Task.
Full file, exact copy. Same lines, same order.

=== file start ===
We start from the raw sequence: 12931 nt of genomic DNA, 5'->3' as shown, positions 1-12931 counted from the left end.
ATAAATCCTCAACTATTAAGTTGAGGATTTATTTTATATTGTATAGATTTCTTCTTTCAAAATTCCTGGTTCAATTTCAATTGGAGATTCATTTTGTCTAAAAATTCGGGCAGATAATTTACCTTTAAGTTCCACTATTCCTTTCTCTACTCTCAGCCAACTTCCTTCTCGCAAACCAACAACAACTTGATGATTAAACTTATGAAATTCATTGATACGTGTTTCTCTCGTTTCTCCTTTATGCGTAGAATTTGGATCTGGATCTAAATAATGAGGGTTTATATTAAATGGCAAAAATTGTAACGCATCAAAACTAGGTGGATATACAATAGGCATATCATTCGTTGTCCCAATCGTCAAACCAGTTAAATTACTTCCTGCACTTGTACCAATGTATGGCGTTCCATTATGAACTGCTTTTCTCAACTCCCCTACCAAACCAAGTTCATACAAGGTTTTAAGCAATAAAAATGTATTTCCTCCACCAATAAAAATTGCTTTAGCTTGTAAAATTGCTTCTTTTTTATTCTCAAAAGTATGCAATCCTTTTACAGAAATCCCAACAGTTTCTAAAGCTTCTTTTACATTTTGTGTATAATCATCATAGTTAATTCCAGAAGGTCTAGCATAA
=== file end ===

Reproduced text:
We start from the raw sequence: 12931 nt of genomic DNA, 5'->3' as shown, positions 1-12931 counted from the left end.
ATAAATCCTCAACTATTAAGTTGAGGATTTATTTTATATTGTATAGATTTCTTCTTTCAAAATTCCTGGTTCAATTTCAATTGGAGATTCATTTTGTCTAAAAATTCGGGCAGATAATTTACCTTTAAGTTCCACTATTCCTTTCTCTACTCTCAGCCAACTTCCTTCTCGCAAACCAACAACAACTTGATGATTAAACTTATGAAATTCATTGATACGTGTTTCTCTCGTTTCTCCTTTATGCGTAGAATTTGGATCTGGATCTAAATAATGAGGGTTTATATTAAATGGCAAAAATTGTAACGCATCAAAACTAGGTGGATATACAATAGGCATATCATTCGTTGTCCCAATCGTCAAACCAGTTAAATTACTTCCTGCACTTGTACCAATGTATGGCGTTCCATTATGAACTGCTTTTCTCAACTCCCCTACCAAACCAAGTTCATACAAGGTTTTAAGCAATAAAAATGTATTTCCTCCACCAATAAAAATTGCTTTAGCTTGTAAAATTGCTTCTTTTTTATTCTCAAAAGTATGCAATCCTTTTACAGAAATCCCAACAGTTTCTAAAGCTTCTTTTACATTTTGTGTATAATCATCATAGTTAATTCCAGAAGGTCTAGCATAA